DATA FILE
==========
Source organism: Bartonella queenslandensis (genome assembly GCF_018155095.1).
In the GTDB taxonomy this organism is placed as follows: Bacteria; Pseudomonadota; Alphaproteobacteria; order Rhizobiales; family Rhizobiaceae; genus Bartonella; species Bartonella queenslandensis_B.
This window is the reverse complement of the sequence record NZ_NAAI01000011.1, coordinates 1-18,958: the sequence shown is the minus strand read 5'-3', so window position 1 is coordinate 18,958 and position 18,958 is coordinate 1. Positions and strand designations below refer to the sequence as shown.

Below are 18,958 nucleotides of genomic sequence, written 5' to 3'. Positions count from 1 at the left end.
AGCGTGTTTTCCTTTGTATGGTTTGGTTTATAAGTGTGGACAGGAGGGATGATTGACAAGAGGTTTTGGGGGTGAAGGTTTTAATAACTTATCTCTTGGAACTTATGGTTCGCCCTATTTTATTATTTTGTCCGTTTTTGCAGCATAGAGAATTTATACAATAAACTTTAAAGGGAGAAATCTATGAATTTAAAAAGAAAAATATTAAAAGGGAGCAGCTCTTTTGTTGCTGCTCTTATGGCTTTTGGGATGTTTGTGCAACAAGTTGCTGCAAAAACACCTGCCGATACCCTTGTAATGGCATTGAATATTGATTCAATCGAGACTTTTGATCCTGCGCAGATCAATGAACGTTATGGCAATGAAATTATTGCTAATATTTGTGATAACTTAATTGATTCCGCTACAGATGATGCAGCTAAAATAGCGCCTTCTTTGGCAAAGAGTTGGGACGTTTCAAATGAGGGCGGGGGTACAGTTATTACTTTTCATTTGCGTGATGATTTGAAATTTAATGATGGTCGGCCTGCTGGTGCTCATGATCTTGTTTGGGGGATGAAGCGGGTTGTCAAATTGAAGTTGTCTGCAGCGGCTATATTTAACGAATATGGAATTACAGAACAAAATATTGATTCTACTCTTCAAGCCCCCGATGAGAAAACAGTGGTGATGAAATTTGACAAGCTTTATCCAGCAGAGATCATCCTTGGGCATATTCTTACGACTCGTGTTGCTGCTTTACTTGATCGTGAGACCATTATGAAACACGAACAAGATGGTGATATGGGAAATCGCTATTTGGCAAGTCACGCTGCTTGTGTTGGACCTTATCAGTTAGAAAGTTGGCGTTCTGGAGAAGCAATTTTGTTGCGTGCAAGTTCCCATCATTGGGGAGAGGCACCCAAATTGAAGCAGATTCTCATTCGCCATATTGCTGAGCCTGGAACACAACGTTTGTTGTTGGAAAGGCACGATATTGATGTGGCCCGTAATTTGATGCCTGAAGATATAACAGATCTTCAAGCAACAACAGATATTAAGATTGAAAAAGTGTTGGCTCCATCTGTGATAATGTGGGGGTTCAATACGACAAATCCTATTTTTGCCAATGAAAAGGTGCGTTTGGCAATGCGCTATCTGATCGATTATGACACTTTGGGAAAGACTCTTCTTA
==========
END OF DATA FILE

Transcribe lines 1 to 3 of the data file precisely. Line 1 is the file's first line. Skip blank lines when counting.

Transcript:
Source organism: Bartonella queenslandensis (genome assembly GCF_018155095.1).
In the GTDB taxonomy this organism is placed as follows: Bacteria; Pseudomonadota; Alphaproteobacteria; order Rhizobiales; family Rhizobiaceae; genus Bartonella; species Bartonella queenslandensis_B.
This window is the reverse complement of the sequence record NZ_NAAI01000011.1, coordinates 1-18,958: the sequence shown is the minus strand read 5'-3', so window position 1 is coordinate 18,958 and position 18,958 is coordinate 1. Positions and strand designations below refer to the sequence as shown.